Floating Dredge

    in Gold

    The huge, unsightly piles of gravel waste in the beds of many creeks in the western states are evidence of the use of enormous floating dredges to work the gold-bearing gravel back in the early days. These monsters inched their way up the creek bed, gobbling up the earth and discharging the gravel behind them. In their day, they were fairly efficient machines. One by one, however, they fell into disuse due to increased operating costs and the fixed price of gold. Some were dismantled and shipped to other countries where operating costs were lower, but others have remained on the site of their last operation as ugly reminders of that period in the history of placer gold mining.

    Typical of these huge floating dredges is one near the highway in a pond on a small creek near Jefferson City, Montana, between Helena and Boulder. A picture of this representative of these old dredges is found on page 50.

    Portable Floating Dredge: There is a modern, lightweight, portable version of the floating dredge which is both inexpensive and efficient. It combines scuba diving gear; a rubber raft or other platform; a light, efficient gasoline engine; suction equipment; and a portable sluice box. These dredges work on the same principle as a vacuum cleaner and can be used in ponds, rivers, or creeks.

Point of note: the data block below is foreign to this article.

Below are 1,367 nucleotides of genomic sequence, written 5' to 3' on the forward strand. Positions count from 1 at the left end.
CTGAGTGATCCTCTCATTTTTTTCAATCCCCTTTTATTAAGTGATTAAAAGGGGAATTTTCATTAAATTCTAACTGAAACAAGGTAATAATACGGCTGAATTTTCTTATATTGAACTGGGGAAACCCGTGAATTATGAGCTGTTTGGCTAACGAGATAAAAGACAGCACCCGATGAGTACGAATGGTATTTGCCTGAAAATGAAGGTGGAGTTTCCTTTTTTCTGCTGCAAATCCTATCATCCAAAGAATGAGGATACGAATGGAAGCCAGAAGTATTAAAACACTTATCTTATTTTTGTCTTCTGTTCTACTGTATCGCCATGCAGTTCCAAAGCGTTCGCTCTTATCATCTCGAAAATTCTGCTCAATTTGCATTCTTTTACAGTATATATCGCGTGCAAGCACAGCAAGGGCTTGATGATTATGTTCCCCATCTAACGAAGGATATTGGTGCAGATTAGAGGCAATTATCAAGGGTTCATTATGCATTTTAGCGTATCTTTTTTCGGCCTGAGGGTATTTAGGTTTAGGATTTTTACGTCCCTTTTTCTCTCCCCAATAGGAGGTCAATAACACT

Initial underwater exploration can be done with a snorkel, to avoid setting up the floating dredge if the location proves to be unfavorable. The objective of the floating dredge operator is the same as the crevice man, except that he is working underwater. In addition to suction equipment, he often uses crevice tools to work the deep and narrow cracks where the gold is most likely to be found. The vacuum hose of the suction dredge picks up and delivers the sand and gravel from the crevices and other traps to the upper end of the portable sluice box on the floating platform.

    This method of mining placer gold was not even dreamed of by the old prospectors of the early days or miners in the Depression days of the 1930’s. With equipment such as this, the modern gold seeker has an enormous advantage over the miners who have gone before him.